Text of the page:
Until the approval of vaccines at the end of 2020, societies relied on non-pharmaceutical interventions (NPIs) in order to control the COVID-19 pandemic. Spontaneous changes in individual behavior might have contributed to or counteracted epidemic control due to NPIs. For example, the population compliance to NPIs may have varied over time as people developed 'epidemic fatigue' or altered their perception of the risk and severity of COVID-19. Whereas official measures are well documented, the behavioral response of the citizens is harder to capture. We propose a mathematical model of the societal response, taking into account three main effects: the citizen response dynamics, the authorities' NPIs, and the occurrence of unpreventable events that significantly alter the virus transmission rate. A key assumption is that a society has a waning memory of the epidemic effects, which reflects on both the severity of the authorities' NPIs and on the citizens' compliance to the prescribed rules. This, in turn, feeds back onto the transmission rate of the disease, such that a higher number of hospitalizations decreases the probability of transmission. We show that the model is able to reproduce the COVID-19 dynamics in terms of hospital admissions for several European countries during 2020 over surprisingly long time scales. Also, it is capable of capturing the effects of disturbances (for example the emergence of new virus variants) and can be exploited for implementing control actions to limit such effects. A possible application, illustrated in this letter, consists of exploiting the estimations based on the data of one country, to predict and control the evolution in another country, where the virus spreading is still in an earlier phase.

Interacting With COVID-19: How Population Behavior, Feedback and Memory Shaped Recurrent Waves of the Epidemic

Amato F.;
2023

Abstract

Until the approval of vaccines at the end of 2020, societies relied on non-pharmaceutical interventions (NPIs) in order to control the COVID-19 pandemic. Spontaneous changes in individual behavior might have contributed to or counteracted epidemic control due to NPIs. For example, the population compliance to NPIs may have varied over time as people developed 'epidemic fatigue' or altered their perception of the risk and severity of COVID-19. Whereas official measures are well documented, the behavioral response of the citizens is harder to capture. We propose a mathematical model of the societal response, taking into account three main effects: the citizen response dynamics, the authorities' NPIs, and the occurrence of unpreventable events that significantly alter the virus transmission rate. A key assumption is that a society has a waning memory of the epidemic effects, which reflects on both the severity of the authorities' NPIs and on the citizens' compliance to the prescribed rules. This, in turn, feeds back onto the transmission rate of the disease, such that a higher number of hospitalizations decreases the probability of transmission. We show that the model is able to reproduce the COVID-19 dynamics in terms of hospital admissions for several European countries during 2020 over surprisingly long time scales. Also, it is capable of capturing the effects of disturbances (for example the emergence of new virus variants) and can be exploited for implementing control actions to limit such effects. A possible application, illustrated in this letter, consists of exploiting the estimations based on the data of one country, to predict and control the evolution in another country, where the virus spreading is still in an earlier phase.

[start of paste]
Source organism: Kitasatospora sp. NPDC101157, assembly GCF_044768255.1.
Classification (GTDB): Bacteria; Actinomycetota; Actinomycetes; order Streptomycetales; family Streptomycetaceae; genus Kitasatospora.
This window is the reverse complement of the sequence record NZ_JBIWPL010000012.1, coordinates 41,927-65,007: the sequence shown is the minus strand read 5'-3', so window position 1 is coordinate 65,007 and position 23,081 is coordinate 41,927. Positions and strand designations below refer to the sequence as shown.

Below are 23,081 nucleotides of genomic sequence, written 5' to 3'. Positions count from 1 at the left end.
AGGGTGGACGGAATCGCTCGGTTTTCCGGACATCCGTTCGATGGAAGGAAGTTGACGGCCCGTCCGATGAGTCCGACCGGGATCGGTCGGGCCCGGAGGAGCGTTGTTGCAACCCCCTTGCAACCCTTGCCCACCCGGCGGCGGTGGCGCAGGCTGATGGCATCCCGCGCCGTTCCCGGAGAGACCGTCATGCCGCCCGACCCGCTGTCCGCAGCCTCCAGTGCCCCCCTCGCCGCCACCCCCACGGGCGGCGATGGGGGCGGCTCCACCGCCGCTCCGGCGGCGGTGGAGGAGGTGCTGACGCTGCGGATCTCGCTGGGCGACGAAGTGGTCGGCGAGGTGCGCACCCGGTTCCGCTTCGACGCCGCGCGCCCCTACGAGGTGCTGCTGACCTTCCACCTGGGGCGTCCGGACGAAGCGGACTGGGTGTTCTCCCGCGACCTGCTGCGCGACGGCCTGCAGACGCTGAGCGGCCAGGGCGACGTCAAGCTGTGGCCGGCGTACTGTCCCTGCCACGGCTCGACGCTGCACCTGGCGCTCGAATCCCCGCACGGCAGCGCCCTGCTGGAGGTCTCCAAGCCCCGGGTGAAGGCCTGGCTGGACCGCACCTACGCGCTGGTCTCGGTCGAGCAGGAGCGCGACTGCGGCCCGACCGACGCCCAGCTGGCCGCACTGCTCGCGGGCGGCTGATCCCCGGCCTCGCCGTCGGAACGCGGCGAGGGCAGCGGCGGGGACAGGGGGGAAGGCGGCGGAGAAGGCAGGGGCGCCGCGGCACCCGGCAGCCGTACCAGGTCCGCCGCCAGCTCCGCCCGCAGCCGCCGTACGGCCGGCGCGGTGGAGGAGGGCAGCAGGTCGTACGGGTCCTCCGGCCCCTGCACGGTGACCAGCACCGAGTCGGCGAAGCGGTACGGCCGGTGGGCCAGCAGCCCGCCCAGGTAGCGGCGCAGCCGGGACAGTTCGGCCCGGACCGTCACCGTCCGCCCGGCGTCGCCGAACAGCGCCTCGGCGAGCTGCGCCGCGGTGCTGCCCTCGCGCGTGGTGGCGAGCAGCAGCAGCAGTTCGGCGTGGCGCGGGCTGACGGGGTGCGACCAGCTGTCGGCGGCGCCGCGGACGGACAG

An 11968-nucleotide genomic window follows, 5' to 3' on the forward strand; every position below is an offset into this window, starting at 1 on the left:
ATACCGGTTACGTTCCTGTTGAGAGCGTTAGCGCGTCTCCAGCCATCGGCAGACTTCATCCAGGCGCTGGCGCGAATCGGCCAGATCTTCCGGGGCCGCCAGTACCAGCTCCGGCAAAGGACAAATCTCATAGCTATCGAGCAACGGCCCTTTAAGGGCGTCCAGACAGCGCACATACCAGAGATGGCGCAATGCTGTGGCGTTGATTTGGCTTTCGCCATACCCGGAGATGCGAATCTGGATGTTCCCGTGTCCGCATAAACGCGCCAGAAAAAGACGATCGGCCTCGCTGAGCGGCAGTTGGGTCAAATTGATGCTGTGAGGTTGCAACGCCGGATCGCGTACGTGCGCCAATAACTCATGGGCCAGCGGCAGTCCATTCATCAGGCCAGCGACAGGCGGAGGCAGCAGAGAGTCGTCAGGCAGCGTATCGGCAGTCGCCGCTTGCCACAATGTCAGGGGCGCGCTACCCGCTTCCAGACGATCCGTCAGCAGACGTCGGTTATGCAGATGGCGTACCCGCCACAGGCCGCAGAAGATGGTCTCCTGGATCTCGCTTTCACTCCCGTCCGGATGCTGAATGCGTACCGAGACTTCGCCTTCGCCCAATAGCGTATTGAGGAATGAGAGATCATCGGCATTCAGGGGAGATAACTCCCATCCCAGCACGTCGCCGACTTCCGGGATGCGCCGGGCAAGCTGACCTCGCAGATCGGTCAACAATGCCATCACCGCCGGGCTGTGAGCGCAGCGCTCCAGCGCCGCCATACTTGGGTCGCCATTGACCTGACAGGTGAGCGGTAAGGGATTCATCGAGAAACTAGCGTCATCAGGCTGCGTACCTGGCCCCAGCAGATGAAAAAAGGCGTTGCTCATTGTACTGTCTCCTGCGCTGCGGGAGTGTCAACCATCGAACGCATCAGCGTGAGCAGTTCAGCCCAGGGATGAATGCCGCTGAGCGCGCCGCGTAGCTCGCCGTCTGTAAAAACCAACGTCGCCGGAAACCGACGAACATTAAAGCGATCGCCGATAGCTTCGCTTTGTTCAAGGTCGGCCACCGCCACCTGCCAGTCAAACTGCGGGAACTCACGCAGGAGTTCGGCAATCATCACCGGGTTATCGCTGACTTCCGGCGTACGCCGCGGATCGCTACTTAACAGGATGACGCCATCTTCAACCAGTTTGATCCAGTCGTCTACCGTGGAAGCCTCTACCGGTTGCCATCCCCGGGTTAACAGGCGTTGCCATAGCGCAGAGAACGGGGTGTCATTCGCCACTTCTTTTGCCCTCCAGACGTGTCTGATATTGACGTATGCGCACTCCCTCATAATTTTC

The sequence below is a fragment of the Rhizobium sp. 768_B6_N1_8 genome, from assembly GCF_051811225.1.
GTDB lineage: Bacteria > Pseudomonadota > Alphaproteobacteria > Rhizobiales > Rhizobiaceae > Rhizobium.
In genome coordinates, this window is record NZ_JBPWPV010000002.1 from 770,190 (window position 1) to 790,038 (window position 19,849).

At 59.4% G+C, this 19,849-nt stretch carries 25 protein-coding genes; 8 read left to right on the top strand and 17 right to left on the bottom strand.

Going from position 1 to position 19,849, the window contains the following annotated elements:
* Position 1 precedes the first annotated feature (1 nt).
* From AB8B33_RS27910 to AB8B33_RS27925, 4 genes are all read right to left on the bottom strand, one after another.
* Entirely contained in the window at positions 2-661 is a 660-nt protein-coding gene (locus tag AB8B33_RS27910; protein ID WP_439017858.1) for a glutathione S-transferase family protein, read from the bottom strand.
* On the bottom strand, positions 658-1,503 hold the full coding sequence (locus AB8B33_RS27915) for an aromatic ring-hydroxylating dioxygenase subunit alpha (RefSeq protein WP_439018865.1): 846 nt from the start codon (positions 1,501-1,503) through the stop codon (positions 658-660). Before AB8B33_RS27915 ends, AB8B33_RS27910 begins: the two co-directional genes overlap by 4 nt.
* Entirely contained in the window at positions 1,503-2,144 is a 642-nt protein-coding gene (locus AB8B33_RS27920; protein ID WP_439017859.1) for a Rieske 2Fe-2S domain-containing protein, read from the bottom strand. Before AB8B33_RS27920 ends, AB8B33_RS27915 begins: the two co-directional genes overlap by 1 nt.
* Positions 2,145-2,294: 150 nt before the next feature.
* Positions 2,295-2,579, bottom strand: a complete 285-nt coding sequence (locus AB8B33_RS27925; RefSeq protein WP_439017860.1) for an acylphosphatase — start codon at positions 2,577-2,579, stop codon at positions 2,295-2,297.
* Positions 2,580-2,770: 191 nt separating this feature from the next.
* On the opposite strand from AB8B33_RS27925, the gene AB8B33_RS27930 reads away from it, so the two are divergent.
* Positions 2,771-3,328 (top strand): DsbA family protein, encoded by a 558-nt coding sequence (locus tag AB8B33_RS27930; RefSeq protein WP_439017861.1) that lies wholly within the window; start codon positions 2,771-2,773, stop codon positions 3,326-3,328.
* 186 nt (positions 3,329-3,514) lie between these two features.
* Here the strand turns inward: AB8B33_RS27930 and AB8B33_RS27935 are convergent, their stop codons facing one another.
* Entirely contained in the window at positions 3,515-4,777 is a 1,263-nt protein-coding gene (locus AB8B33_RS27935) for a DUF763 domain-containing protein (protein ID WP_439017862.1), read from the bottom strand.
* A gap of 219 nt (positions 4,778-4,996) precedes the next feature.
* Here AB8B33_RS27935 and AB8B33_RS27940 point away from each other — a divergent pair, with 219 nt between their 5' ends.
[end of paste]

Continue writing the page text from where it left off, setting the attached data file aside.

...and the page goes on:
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Utilizza questo identificativo per citare o creare un link a questo documento: https://hdl.handle.net/11588/898043
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